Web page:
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Oncologist urges screenings for breast cancer genes

 High-risk individuals like those genetically tested for BRCA mutations must go for annual screenings as well as for bi-annual or semi-annual doctor consultations for the early arrest of cancers.

Oncologist Dr Tarek Al Khoury told newsmen on Monday in Dubai: “BRCA 1 and BRCA 2 have been proven to cause breast cancer and ovarian cancer among women as well as prostate and pancreatic cancer for men.”

He recommended the strict observation of the periodic tests and consultations for the age 35 and up, particularly for those who have been previously screened for lump(s) in the breast(s) and those with “strong family history of breast cancer” especially among first and second-degree relatives.  

Al Khoury said these are the internationally-accepted and UAE-approved guidelines in order to avoid the severity of the illness including the complex means of treatments and medications even if there have been improvements in these areas. 

He echoed the World Health Organisation (WHO) stand on abating the disease: “Early detection in order to improve breast cancer outcomes and survival remains the cornerstone of breast cancer control.”

Al Khoury was interviewed on the sidelines of the 2016 launch of the annual “Pink It Now” breast cancer awareness campaign of the Zulekha Hospitals, inaugurated through the striking of the gong by UAE Minister of Tolerance Sheikha Lubna Bint Khalid Al Qasimi and Zulekha Healthcare Group chairperson Dr Zulekha Daud at Conrad Hotel. Asked for the increasing number of breast cancer cases, he attributed this to the growing public awareness leading to the positive action among women to go for early detection programmes. 

According to the WHO World Cancer Report, there were 568 breast cancer incidences in the UAE in 2012.

At the launch, breast cancer survivors Umaima Tinwala, Dikrayat Saleh and Jenny Holliday said women should not be complacent about health.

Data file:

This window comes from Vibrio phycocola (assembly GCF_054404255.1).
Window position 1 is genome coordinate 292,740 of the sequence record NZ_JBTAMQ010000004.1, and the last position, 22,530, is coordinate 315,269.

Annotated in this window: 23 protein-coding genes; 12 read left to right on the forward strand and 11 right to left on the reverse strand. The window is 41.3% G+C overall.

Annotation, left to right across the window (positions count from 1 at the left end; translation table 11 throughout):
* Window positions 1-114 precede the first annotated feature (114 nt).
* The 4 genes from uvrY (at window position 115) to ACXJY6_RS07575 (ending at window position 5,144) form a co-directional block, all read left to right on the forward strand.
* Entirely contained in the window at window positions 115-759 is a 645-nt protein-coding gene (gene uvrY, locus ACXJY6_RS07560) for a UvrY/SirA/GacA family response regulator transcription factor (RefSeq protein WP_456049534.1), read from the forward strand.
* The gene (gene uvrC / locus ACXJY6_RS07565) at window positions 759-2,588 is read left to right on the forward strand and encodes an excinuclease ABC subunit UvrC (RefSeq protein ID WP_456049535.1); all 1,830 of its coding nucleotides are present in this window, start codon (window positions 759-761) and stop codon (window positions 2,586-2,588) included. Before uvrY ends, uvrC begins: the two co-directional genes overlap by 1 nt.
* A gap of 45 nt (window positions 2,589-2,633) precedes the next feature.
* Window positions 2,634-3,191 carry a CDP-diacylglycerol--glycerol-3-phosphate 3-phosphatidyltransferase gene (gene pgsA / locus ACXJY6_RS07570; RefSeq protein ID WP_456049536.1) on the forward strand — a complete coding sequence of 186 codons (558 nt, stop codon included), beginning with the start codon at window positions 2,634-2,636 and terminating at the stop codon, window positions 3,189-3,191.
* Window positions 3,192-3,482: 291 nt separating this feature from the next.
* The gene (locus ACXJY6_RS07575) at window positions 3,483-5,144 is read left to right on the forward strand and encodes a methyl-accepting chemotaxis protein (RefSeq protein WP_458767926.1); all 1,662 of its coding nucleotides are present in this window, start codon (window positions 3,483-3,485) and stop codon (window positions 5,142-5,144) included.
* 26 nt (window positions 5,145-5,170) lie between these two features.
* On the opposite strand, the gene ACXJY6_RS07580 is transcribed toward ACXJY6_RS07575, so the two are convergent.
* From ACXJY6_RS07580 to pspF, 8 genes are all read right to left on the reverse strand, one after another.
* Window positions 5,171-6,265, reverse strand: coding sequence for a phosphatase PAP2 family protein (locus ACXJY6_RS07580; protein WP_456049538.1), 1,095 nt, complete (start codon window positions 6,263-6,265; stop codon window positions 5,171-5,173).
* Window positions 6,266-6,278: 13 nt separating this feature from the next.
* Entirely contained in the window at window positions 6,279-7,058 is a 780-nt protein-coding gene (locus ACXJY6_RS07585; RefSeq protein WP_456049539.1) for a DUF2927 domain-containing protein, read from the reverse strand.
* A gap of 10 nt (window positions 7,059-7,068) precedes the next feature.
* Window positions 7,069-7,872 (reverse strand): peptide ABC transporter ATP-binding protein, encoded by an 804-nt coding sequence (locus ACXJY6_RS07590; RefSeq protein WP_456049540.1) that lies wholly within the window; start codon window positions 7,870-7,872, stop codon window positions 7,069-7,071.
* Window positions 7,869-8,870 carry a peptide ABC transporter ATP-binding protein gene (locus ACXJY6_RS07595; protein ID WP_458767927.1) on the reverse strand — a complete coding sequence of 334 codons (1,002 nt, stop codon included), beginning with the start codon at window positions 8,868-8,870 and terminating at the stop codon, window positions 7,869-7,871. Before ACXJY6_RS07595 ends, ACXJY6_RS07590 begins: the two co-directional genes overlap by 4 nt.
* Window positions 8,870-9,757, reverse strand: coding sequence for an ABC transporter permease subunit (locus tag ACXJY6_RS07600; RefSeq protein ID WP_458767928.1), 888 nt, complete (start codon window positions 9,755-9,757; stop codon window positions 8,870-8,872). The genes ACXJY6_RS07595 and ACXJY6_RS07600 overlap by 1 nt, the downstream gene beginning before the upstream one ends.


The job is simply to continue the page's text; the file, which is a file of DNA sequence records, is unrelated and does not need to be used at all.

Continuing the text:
They said that just as having the thought of being sick with the leading cause of death among cancer patients is detestable, it is best to remain positive and strong through it all and in the midst of a supportive community.

According to the WHO, “Breast cancer is the top cancer in women worldwide and is increasing particularly in developing countries, the majority of cases of which are diagnosed in late stages.” 

Tinwala also said that one of the lessons she had learnt through her tribulation is that while she is a journalist who has to be in all kinds of gathering and functions for news coverage and interviews, “being bald is empowering, it is a sign that I have taken control of my illness, (that) I have reclaimed my strength.”

Al Qasimi said: “The Pink It Now campaign highlights the need for the continued education and access to specialist training options. It underlines the hospital’s steadfast commitment to helping address the healthcare needs of patients and their families within the community.”

She also acknowledged the efforts of Sheikha Jawaher Bint Mohammed Al Qasimi, wife of His Highness Dr Sheikh Sultan Bin Mohammed Al Qasimi, UAE Supreme Council Member and Ruler of Sharjah; founder and royal patron of the Friends of Cancer Patients, International Ambassador for the World Cancer Declaration of the Union for International Cancer Control (UICC), International Ambassador for Childhood Cancer for the UICC and patron of the Global Non-Communicable Diseases (NCDs) Alliance Forum, and her “pioneering role in spearheading Sharjah’s and the UAE’s ongoing battle against cancer and other NCDs.”

For the October to December duration of the campaign, women are encouraged to take advantage of the free specialist consultation and mammogramme at any of the two hospitals in Dubai and Sharjah through